Prescription Painkillers Cause Problems for Patients, Doctors and Prosecutors

ByABC News
May 11, 2005, 6:15 PM

May 11, 2005 — -- The world of chronic pain and its potentially addictive treatments is clashing increasingly with law enforcement, pitting patients and doctors against prosecutors and the federal Drug Enforcement Administration. While trafficking is a real problem, some contend those in chronic pain are suffering the most.

Richard Paey went from being an Ivy League law school student to serving 25 years in a Florida prison after a long, strange and painful journey from surgical patient to state prisoner.

A car accident in 1985 led to long hospitalizations, surgeries and treatment, including metal screws in his spine that continue to cause debilitating pain.

Still, he married and raised three children in his native New Jersey. To fight what he describes as chronic pain, a local doctor prescribed Paey such narcotics as Percocet, Lortab and Tylenol 3. But when the family moved to Florida in 1994, Paey had trouble finding physicians to treat his pain.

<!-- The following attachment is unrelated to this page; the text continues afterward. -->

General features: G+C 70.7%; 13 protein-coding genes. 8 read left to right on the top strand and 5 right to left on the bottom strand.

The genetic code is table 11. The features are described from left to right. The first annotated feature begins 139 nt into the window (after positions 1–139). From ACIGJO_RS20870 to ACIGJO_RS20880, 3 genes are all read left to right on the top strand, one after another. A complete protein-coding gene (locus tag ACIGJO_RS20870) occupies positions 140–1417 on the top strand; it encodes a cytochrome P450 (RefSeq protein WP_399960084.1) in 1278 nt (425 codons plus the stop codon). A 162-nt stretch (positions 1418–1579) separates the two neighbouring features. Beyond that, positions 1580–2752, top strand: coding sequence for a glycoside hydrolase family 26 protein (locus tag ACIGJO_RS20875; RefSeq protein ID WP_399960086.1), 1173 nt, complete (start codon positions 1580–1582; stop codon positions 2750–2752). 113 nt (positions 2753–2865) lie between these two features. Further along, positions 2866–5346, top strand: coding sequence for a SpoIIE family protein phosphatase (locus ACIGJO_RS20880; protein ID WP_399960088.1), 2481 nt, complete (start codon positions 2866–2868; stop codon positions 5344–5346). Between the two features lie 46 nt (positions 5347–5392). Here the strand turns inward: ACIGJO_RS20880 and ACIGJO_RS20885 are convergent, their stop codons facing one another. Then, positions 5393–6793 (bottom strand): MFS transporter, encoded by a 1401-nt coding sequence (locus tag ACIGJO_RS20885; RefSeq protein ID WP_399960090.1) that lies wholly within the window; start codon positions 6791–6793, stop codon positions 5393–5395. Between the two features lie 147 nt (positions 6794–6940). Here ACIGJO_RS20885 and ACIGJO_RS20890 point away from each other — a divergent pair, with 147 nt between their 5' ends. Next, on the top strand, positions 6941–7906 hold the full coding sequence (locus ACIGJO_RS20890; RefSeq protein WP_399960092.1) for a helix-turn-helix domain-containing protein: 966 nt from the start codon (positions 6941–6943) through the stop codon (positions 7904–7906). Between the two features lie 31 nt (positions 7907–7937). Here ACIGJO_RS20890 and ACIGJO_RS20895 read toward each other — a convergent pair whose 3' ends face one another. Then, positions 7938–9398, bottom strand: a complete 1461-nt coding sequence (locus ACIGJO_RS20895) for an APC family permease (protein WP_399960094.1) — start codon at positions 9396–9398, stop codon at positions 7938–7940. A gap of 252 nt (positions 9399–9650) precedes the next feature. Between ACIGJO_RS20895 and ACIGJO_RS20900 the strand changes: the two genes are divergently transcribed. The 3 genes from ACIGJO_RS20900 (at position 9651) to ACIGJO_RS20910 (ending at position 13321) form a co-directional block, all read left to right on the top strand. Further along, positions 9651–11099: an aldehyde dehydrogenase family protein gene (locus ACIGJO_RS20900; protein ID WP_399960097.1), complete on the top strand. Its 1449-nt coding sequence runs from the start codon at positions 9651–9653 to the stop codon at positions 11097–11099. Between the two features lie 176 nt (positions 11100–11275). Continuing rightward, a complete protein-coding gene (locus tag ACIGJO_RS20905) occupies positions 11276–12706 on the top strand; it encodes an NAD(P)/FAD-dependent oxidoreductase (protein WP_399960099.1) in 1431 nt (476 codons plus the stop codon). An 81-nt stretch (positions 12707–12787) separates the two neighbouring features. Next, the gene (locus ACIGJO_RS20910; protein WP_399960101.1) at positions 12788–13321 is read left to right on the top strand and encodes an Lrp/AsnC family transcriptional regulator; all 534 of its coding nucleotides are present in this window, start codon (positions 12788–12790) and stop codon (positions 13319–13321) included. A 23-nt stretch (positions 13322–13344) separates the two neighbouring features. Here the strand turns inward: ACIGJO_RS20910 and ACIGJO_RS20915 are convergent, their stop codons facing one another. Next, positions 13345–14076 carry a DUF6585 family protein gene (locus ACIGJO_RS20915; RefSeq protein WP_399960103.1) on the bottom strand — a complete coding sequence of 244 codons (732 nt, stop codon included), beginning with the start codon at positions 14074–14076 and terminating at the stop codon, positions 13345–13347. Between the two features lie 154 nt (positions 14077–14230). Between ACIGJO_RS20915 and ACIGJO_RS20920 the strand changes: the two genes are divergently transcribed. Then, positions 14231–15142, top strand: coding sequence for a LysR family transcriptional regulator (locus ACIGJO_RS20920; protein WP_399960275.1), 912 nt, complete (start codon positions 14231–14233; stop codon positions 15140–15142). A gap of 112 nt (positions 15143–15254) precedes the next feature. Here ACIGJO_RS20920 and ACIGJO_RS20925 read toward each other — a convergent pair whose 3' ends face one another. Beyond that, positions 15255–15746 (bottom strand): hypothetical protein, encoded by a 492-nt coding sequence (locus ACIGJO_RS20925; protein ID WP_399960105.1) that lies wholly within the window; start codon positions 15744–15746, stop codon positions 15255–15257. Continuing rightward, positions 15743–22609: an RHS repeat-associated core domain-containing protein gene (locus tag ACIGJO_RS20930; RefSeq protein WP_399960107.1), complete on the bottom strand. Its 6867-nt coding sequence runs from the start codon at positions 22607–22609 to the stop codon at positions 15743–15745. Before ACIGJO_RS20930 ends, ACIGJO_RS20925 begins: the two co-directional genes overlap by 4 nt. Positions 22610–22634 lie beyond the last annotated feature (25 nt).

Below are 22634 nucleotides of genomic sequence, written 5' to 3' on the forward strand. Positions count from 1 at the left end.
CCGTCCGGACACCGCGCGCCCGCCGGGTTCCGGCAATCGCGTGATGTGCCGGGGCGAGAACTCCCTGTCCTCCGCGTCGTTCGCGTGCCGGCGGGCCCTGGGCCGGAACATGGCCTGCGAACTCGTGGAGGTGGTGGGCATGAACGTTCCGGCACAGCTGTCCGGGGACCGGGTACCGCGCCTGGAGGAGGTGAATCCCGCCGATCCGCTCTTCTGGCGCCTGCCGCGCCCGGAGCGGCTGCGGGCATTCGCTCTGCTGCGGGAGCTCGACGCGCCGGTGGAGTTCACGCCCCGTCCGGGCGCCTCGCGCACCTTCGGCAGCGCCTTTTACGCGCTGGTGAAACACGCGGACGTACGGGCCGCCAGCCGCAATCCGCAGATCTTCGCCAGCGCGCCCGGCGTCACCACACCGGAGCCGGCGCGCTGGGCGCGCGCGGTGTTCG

"One doctor said I was screwed, and he was being nice about it," Paey said. "I think what turns doctors away, the doctors that I went to, the high dosage that I was on."

Paey, now 46, said he didn't always need a high dose of the medications, but the amount required to control his pain has increased over the years. He said he never became addicted and never used the pills recreationally. "Pain patients don't take the medication to get high," he said.

But authorities in Pasco County, Fla., contend otherwise. When he moved there, Paey did not know that the pharmacies where he filled prescriptions were under surveillance by local police and the DEA.

Florida prosecutor Scott Andringa built a case accusing Paey of forging prescriptions using the name of his former doctor in New Jersey. According to a search warrant, Paey had filled more than 200 prescriptions involving 18,000 pills in the space of about a year.

Paey maintains he never sold the drugs. "I think a true pain patient would never sell their medication," he said. "It's too hard to get."

In fact, the prosecutor concedes he had no evidence Paey used the drugs for anything other than his own pain.

"There was no proof that he had sold these substances," Andringa said. "There was an implication, there was a suspicion, there was a belief that he must have been selling these medications based on the number of pills. But there was no proof, and therefore we did not argue that at trial."